An atmospheric river event is expected to plummet Southern California bringing heavy rain and snow into the area. Flash flood warnings have been issued in parts of Southern California, with potentially very dangerous debris flows expected as the strongest storm of the season descends upon the region. The heaviest rainfall is expected on March 21 and 22, 2018, according to the National Weather Service. Mandatory evacuations have been ordered in parts of Santa Barbara and Ventura Counties.
The event is formed as a strong low-pressure system moves down from the Gulf of Alaska and taps into subtropical moisture from the south. This will raise the risk of flooding and debris flows in Southern California while also spreading rain and heavy mountain snow across other parts of the West.
Precipitation is expected to develop in much of California on Tuesday, March 20 and will spread into states of Oregon, Washington, Nevada and western Idaho by Wednesday, March 21. High snow levels are expected for Tuesday into Wednesday at highest elevations, generally above 1 800 meters (6 000 feet).
Rainfall totals of 25 mm to 75 mm (1 to 3 inches) are expected for coastal and valley locations, with upwards of 75 mm to 150 mm (3 to 6 inches) for the foothill areas. Some areas may see as much as 200 mm (8 inches) of rain.
For the Los Angeles area, rainfall estimates for Tuesday, Wednesday and Thursday call for 25 mm to 100 mm (1 to 4 inches) of rain for coastal areas and 75 mm to 150 mm (3 to 6 inches) in the foothills and mountains.
With moderate to heavy rainfall, it is possible that in some areas the rainfall rates may hit 25 mm (1 inch) per hour, and the storm could turn the recent wildfires scars into rivers of mud.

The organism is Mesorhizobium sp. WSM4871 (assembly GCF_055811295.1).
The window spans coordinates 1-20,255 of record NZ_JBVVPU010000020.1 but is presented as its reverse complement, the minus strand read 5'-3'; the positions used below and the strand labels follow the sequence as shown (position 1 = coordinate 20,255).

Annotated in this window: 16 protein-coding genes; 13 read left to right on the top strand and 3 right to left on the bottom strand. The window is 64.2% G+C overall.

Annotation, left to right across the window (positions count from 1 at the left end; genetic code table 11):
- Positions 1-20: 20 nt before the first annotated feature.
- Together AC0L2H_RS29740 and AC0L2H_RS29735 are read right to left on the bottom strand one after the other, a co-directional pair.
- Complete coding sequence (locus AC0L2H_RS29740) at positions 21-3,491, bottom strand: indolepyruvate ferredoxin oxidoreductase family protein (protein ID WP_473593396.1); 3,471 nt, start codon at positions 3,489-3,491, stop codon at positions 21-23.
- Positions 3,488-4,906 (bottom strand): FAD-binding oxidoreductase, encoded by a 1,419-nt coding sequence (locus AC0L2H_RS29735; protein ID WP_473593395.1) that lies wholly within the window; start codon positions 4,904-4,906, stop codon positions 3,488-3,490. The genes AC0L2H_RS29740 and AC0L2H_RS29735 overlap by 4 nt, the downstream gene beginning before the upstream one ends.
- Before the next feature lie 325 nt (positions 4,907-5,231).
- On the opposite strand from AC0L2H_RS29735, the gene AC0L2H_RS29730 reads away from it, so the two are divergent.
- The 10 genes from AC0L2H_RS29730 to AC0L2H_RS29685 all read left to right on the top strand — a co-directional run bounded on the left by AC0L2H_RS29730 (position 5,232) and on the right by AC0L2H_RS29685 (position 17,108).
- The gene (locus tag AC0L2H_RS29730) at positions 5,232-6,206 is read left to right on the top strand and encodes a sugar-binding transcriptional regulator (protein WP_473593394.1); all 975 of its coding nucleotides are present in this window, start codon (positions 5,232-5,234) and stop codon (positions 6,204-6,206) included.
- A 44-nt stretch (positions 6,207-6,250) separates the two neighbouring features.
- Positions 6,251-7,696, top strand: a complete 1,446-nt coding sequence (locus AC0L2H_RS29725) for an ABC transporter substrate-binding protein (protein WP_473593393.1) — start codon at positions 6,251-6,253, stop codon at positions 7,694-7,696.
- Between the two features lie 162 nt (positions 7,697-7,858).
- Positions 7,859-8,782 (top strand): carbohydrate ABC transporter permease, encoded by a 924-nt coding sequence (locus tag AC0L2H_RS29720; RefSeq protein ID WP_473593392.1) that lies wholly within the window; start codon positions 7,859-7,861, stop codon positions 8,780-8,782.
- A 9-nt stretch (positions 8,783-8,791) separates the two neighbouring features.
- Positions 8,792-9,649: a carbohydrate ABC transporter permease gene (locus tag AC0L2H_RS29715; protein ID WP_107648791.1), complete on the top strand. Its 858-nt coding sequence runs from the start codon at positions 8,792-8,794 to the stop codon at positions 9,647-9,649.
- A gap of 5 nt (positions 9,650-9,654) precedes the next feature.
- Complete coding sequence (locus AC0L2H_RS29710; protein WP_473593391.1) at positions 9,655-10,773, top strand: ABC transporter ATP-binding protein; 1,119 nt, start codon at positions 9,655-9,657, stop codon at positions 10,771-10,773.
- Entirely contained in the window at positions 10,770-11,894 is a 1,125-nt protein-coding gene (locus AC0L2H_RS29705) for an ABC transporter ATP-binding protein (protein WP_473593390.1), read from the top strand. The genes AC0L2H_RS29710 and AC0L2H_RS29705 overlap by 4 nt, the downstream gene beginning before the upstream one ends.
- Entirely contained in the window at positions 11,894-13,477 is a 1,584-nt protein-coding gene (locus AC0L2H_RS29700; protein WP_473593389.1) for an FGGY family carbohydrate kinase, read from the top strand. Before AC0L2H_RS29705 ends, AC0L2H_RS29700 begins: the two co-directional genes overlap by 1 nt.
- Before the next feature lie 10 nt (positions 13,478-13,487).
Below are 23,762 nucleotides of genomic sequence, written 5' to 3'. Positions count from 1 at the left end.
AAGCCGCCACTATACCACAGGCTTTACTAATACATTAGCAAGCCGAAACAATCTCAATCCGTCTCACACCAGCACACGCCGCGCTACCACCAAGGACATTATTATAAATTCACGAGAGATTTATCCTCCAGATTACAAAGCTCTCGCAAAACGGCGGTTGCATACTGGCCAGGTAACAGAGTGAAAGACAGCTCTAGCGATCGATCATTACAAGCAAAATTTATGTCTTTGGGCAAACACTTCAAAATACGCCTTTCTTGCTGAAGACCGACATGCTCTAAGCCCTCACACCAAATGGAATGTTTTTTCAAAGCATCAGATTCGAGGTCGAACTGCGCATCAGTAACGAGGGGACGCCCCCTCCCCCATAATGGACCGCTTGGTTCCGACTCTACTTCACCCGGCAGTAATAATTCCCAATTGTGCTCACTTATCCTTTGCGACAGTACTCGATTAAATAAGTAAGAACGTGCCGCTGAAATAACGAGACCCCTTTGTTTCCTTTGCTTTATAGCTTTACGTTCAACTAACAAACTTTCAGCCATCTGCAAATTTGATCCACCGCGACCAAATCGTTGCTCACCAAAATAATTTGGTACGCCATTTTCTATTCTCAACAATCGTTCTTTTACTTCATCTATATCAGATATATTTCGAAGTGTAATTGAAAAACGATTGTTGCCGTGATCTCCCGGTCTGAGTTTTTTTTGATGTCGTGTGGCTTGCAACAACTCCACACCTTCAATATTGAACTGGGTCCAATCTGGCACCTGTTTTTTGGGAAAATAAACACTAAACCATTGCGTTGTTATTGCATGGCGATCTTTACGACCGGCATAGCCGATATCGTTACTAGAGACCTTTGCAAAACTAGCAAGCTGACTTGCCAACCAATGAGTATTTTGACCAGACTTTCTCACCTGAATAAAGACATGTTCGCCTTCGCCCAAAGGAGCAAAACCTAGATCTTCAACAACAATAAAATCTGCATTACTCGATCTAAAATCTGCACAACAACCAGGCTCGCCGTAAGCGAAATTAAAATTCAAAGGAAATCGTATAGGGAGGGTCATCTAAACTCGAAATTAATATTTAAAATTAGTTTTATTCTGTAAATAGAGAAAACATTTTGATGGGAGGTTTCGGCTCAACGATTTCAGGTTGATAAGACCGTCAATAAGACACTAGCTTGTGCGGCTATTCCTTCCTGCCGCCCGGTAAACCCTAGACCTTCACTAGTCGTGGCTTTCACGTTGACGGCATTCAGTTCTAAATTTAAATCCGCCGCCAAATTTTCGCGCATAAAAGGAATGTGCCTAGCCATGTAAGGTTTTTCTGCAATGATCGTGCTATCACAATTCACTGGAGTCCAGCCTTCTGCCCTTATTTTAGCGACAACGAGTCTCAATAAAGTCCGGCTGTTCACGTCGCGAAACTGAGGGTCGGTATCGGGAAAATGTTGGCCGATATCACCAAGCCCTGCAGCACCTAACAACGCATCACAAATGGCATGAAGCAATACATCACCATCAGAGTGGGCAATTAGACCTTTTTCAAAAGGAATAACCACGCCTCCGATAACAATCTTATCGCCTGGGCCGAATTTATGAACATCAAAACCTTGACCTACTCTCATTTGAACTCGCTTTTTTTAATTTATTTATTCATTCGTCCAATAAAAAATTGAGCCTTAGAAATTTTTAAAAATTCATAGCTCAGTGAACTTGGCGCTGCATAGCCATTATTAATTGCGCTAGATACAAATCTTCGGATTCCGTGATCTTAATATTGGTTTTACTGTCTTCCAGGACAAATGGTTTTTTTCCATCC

A major concern for burn areas in SW California is flash flood and debris flow potential Tuesday night through Thursday night. Flooding will also be possible outside burn areas.
Mandatory evacuations were ordered by Santa Barbara and Ventura County officials for Tuesday at noon. Those in Extreme Risk and High Risk areas – red, yellow and grey areas on the Debris Flow Risk Map – near the Thomas, Sherpa and Whittier burn areas must be out of the evacuation areas by noon Tuesday. Those in the Alamo burn area were under recommended evacuations. In Ventura, the risk areas include Matilija Canyon, North Fork, Vista Fire, Nye Road and La Conchita burn areas. Voluntary evacuations were also ordered in the county.
An estimated 36 hours of precipitation could add up to some significant rainfall amounts, approaching 102 to 152 mm (4 to 6 inches) in the foothills and 51 - 102 mm (2 to 4 inches) for coastal areas. The most rain is expected in the San Gabriel Mountains, and in Ventura and Santa Barbara counties. The most critical period for wildfire burns areas is expected to be from early Wednesday into Wednesday night.
According to Rob Lewin, director of the Santa Barbara County Office of Emergency Management, the amount of rain and the intensity will likely be enough to cause flooding even without the impact of the recent fires.
"We could experience localized flooding and road closures, which are not isolated to the burn areas," Lewin said. "The threat of rock falls, mudslides and debris flow is high."
"Individuals in the Alamo burn area are in a recommended evacuation warning area," according to a county spokesman. "People with access and functional needs in the extreme and high risk areas should consider immediate evacuation. Owners of large animals and livestock should consider relocating immediately."
The evacuation orders were made in consultation with the National Weather Service, according to county officials.
"Tuesday will start off uneventfully," National Weather Service officials said, describing a mostly cloudy start to the day. "But then, there will be a startling change in the weather."
Featured image: GFS rainfall accumulation model March 20 - 25, 2018. Credit: TropicalTidbits.com
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